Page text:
The landward side of the promontory on which the castle is situated is crossed by a formidable barrier in the shape of an artificial rock-cut ditch some 7.5m in width and 3.0m in depth.

(The RCAHMS give a full architectural description and history of the castle).

RCAHMS 1980, visited 1971.

As described and planned.

Visited by OS (N K B) 8 June 1970.

Architecture Notes

NMRS - 1 newspaper cutting, missing at time of upgrade 1.10.1996.

Non-Guardianship Sites Plan Collection, DC28361- DC23367, 1972 & 1978.

(Undated) information in NMRS.

Activities

Publication Account (1985)

This castle has one of the most impressive locations of all those in the west, visible from and offering extensive panoramas over Mull and Morvern, although it has been stressed that the castle lacks a good anchorage nearby; it stands on an isolated rock stack and, like other 13th century castles of enclosure, it owes its plan to the shape of its natural foundation. The simple multi-angular curtain wall, up to 3m thick at the base and standing to a height of 14m, is still remarkably intact, but there are now no traces of the internal buildings of the original construction; the ranges on the north, west and south-east walls are of 17th and 18th century date. There are thus few 13th century architectural details, but it is worth looking out for the lancet windows in the north curtain wall and the original battlements, parts of which were incorporated within a late 16th century rebuilding, and the pit-prison set within the west wall. The main entrance was in the north-west angle, and access to it must have been made possible by the provision of a wooden drawbridge spanning the deep rock-cut ditch. The postern entrance or sea-gate in the south wall is now considered to be a late 16th century feature, rather than being part of the original construction.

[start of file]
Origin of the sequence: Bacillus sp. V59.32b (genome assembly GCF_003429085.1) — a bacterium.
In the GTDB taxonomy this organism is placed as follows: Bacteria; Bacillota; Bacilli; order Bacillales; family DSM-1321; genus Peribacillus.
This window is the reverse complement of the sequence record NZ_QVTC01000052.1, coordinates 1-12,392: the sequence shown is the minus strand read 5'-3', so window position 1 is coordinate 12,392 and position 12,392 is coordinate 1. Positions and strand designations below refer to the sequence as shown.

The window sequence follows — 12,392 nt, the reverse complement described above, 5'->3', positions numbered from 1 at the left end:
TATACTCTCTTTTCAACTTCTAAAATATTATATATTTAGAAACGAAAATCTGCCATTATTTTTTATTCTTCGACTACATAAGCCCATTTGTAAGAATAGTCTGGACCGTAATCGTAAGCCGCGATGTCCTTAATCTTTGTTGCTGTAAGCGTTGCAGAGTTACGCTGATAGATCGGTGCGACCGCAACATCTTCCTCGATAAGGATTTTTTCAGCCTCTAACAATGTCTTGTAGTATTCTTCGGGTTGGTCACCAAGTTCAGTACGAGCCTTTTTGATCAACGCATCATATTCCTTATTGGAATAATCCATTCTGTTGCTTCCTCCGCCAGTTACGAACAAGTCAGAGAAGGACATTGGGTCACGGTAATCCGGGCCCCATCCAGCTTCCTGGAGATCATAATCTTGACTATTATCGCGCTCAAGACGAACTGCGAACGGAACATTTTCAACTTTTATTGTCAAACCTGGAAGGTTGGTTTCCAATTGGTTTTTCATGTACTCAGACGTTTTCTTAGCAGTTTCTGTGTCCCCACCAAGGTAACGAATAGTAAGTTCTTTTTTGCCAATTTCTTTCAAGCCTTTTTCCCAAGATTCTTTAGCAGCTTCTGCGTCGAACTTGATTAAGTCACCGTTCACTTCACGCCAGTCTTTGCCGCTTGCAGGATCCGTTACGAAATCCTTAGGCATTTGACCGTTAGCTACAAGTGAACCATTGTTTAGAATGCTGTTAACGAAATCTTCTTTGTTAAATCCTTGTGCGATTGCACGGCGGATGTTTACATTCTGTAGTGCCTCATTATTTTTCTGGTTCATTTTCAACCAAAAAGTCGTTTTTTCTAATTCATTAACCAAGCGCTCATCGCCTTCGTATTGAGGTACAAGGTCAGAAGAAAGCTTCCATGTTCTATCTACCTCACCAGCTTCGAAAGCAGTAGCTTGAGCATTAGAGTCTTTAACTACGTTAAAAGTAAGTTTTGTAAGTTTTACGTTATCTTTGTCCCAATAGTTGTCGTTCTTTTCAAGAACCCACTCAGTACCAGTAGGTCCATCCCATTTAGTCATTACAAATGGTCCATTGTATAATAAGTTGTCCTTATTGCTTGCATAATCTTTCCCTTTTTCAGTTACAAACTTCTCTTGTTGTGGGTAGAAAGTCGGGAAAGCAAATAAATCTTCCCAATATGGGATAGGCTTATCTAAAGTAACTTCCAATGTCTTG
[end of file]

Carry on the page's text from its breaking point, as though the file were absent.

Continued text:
The castle had an eventful history suffering many attacks and a famous siege in 1644, and it says much for the skills of the original builders that so much of the fabric remains today.

Castle Tioram at the head of Loch Moidart (NM 662724) has a rather similar plan to that of Mingary and rises from a steep sea-girt rock. A tower-house, built in the south-west angle of the original castle of enclosure, has impressive angle turrets. Intending visitors should, however, beware of the advancing tide.

Information from ‘Exploring Scotland’s Heritage: Argyll and the Western Isles’, (1985).

Fabric Recording (28 March 2014 - 30 June 2014)

NM 5027 6310 A mortar and masonry survey of Mingary Castle was undertaken, 28 March – 31 June 2014, as a specialist contribution to a wider building recording and excavation project. In order to comprehensively characterise and date the masonry over 50 mortars samples were taken from contexts within both the building complex and the surrounding environment.

Archive: Historic Scotland and RCAHMS (intended)

Funder: University of Edinburgh and Historic Scotland

Mark Thacker – University of Edinburgh

(Source: DES)